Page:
Survey Report, Tenancy Law for Non-Lawyers training, concerns about the Housing NSW 'amnesty', and more.
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2014 Survey Report:

Affordable Housing and the NSW Rental Market

Earlier this year the Tenants’ Union conducted a short online survey to gauge tenants' experiences and expectations. 580 tenants responded, including many of you - thank you! We will be presenting the results at the Shelter conference tomorrow. Some stand-out figures include:

  • 77% have put up with a problem because they were worried about adverse consequences if they asked to get it fixed.
  • Over 70% in the private market are paying more than a third of their income in rent.
  • 64% of respondents said they worry about paying the rent.
The most striking thing the survey shows is how worried tenants are - particularly in circumstances they cannot control or where choices are restricted. Most express satisfaction with their current housing, but it is a satisfaction formed in a tightly constrained space: they see few or no other options in the housing market (not in owner-occupation, or in rental), and they put up with problems and with lacklustre rates of responsiveness from landlords. Read the full report.

Tenancy Law for Non-Lawyers Training

This popular one-day workshop is an introduction to tenancy law for community workers who assist or advocate for clients about housing. It is run by the Public Interest Advocacy Centre in collaboration with the TU and is happening on 7th May in Sydney. Places are limited. More

News on the Housing NSW 'amnesty'

Earlier this month the previous Minister for Family and Community Services announced an 'amnesty' for for public housing tenants who have not correctly disclosed their incomes and assets to Housing NSW.

On the Brown Couch Blog we began by examining this amnesty and immediately pointed out that the stated 'requirement' for tenants to surrender their tenancy if they own property is not consistent with current Housing NSW policy. That afternoon, HNSW amended its policy to state that it may 'ask' a tenant to vacate their home where 'the tenant is on a continuous lease and they or their partner/spouse owns a property that they could live in or sell.'

In a second article we argue that this change makes more inconsistent the already inconsistent treatment of different assets in HNSW's rules. We give examples of how the inconsistent treatment of assets produces unfair outcomes for tenants.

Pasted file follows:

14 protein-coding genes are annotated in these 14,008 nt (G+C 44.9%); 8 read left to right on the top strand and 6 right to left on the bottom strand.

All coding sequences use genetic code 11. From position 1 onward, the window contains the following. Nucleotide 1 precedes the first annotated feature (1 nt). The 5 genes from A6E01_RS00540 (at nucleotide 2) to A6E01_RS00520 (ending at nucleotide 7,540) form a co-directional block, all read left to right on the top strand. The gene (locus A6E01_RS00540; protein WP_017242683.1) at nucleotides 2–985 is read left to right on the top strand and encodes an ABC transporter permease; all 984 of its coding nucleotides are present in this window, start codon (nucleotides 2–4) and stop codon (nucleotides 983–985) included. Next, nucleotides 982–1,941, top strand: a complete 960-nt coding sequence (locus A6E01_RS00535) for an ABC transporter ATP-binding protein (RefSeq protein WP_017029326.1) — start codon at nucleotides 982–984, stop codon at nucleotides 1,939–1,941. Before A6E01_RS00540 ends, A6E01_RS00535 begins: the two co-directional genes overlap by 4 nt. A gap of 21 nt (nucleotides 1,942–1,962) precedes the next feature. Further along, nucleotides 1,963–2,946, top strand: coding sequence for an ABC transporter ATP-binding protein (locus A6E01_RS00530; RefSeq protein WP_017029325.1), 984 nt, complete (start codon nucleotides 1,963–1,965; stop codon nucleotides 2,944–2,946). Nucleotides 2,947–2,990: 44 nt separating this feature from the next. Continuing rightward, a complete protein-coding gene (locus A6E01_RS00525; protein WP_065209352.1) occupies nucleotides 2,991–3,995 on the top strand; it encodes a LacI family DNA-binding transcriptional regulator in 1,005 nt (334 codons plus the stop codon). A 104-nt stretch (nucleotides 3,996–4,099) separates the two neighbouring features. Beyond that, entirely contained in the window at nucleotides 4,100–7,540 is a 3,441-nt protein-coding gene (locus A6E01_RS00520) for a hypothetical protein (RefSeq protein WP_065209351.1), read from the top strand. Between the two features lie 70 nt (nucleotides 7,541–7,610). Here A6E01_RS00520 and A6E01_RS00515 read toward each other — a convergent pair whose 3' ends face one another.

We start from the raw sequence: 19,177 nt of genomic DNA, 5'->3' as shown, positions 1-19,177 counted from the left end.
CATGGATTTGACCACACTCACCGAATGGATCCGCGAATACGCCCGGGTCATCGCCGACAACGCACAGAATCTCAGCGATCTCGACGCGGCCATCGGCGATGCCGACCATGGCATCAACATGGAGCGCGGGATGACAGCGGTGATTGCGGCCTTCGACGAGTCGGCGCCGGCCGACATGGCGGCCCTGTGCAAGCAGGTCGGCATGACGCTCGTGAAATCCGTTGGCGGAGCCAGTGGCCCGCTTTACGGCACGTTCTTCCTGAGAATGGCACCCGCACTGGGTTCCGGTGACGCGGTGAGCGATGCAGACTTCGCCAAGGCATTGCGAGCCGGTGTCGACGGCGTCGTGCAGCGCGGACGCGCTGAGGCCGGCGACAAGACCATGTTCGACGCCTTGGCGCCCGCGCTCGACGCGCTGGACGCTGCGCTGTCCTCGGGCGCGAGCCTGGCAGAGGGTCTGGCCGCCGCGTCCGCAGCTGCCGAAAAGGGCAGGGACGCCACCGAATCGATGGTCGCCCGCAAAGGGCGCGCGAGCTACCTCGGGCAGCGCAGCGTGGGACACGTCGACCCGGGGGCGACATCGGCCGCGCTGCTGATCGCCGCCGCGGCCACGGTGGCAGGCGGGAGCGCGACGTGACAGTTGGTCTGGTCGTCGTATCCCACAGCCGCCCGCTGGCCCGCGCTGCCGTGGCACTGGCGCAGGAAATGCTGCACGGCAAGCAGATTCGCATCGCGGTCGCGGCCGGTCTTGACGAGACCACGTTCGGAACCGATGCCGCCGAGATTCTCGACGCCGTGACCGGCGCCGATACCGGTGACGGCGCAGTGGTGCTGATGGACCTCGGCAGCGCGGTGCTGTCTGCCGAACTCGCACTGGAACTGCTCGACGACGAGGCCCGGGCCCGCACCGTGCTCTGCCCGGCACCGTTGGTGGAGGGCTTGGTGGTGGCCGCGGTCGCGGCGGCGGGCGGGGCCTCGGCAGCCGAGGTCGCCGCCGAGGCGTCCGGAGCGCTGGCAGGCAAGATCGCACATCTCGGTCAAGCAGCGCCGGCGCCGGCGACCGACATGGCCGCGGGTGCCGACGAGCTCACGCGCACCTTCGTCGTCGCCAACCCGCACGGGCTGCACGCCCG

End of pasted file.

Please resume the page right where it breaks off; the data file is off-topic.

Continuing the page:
In our third post, we highlight an important limitation to the amnesty: it does not apply if you have already received a letter from HNSW indicating that they believe you have not properly disclosed your income and assets.
Our fourth article on the amnesty notes that it does not apply to changes of income because of an undeclared additional occupant. We've heard that a number of tenants have contacted HNSW to tell them about new additions to the household, thinking that the amnesty will apply. This is not surprising, given that HNSW conducted an amnesty on undisclosed additional occupants only about a year ago. But this is not that amnesty.

Millers Point Public Housing Support Project

In response to the plan to sell off Millers Point public housing, the Inner Sydney Regional Council for Social Development has employed a Senior Community Development Officer for an initial 6 weeks capacity-building and scoping project. Support for this project is needed - either financial or in terms of time or expertise. More
 
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Legal information in this email is intended as a guide to the law and should not be used as a substitute for legal advice. It applies to people who live in or are affected by, the law as it applies in New South Wales, Australia.

For tenancy advice, contact your local Tenants Advice and Advocacy Service. Details at tenants.org.au.

Our mailing address is: Tenants' Union of NSW, Suite 201, 55 Holt St, Surry Hills, 2010, NSW.

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